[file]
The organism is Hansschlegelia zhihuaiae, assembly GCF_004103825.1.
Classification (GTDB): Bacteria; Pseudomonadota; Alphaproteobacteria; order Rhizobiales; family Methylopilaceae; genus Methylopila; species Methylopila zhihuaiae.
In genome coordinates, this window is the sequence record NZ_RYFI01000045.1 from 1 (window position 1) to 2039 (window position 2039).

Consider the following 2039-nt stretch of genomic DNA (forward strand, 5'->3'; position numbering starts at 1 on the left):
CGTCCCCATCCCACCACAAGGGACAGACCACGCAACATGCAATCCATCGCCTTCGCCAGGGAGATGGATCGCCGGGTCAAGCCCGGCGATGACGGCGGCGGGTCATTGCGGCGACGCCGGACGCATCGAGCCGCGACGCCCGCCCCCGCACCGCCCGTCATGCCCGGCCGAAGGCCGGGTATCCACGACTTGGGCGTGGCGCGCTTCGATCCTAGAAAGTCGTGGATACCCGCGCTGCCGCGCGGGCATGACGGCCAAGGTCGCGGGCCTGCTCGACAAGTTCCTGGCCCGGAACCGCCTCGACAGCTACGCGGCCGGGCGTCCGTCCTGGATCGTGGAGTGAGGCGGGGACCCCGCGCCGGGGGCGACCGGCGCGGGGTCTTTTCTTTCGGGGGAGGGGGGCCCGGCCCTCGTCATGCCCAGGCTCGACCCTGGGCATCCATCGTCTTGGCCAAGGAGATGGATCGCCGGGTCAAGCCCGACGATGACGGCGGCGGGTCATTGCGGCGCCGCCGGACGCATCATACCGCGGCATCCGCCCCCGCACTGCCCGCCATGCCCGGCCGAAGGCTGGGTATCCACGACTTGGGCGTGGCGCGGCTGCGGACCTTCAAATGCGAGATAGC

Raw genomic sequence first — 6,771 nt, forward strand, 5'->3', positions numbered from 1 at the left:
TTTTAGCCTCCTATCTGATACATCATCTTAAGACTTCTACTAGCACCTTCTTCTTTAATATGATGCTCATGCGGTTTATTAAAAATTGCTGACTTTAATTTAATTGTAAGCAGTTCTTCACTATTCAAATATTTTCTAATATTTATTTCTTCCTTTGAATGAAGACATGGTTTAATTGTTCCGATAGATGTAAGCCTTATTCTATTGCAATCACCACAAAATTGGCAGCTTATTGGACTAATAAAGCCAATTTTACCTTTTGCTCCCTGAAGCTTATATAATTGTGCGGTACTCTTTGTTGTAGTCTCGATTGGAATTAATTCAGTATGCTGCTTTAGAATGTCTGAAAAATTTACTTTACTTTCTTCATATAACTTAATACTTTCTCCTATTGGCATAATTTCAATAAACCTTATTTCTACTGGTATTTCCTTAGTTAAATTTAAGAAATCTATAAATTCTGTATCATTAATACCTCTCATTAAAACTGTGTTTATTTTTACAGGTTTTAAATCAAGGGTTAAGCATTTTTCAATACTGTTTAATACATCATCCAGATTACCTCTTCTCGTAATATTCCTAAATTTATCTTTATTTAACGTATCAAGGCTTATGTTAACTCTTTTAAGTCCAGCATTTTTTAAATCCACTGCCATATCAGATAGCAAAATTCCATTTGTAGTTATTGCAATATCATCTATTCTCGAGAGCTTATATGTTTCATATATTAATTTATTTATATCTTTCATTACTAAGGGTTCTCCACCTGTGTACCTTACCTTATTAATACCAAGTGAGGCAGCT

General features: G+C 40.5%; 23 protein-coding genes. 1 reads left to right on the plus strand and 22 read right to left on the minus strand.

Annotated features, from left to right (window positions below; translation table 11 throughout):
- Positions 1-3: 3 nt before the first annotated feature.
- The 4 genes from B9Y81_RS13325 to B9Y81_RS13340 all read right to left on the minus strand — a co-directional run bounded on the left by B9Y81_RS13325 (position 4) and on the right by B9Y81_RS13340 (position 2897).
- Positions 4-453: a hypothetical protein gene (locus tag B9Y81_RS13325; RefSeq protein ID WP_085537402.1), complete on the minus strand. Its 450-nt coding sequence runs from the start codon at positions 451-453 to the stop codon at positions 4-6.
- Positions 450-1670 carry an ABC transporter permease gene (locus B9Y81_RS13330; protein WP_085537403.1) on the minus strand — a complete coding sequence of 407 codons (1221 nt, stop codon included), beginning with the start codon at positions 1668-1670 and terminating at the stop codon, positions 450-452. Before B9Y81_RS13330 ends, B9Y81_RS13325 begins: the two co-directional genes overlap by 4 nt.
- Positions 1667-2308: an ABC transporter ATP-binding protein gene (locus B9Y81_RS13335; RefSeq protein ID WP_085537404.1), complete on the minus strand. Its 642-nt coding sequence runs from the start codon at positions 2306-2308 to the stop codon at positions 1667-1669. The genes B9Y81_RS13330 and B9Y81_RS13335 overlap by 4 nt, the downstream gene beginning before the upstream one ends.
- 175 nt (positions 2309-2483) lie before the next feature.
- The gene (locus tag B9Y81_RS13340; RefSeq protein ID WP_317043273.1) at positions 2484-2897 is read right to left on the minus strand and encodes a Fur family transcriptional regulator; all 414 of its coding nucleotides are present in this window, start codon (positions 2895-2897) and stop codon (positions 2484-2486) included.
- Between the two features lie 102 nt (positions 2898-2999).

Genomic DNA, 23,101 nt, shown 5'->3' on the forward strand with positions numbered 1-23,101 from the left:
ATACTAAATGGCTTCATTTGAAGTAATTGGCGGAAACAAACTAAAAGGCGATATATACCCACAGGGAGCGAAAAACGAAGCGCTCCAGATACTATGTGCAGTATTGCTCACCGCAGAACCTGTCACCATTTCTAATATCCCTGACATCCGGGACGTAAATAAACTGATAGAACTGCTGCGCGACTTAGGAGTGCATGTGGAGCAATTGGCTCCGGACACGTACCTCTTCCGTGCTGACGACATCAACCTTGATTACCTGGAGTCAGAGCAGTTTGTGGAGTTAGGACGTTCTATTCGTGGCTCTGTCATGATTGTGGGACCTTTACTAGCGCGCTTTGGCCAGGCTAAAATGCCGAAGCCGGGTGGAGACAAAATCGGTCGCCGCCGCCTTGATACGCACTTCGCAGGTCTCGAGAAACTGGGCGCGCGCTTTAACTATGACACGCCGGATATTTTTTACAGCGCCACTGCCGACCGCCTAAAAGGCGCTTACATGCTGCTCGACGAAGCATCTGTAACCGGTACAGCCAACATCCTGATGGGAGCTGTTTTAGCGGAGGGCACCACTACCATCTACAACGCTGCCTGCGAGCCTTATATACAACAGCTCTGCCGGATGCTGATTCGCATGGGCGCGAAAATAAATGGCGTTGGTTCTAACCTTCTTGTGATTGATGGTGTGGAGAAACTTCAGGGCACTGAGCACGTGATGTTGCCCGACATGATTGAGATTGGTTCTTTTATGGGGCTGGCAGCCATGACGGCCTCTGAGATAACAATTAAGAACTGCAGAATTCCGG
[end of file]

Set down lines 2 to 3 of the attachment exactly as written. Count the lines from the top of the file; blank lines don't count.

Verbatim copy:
Classification (GTDB): Bacteria; Pseudomonadota; Alphaproteobacteria; order Rhizobiales; family Methylopilaceae; genus Methylopila; species Methylopila zhihuaiae.
In genome coordinates, this window is the sequence record NZ_RYFI01000045.1 from 1 (window position 1) to 2039 (window position 2039).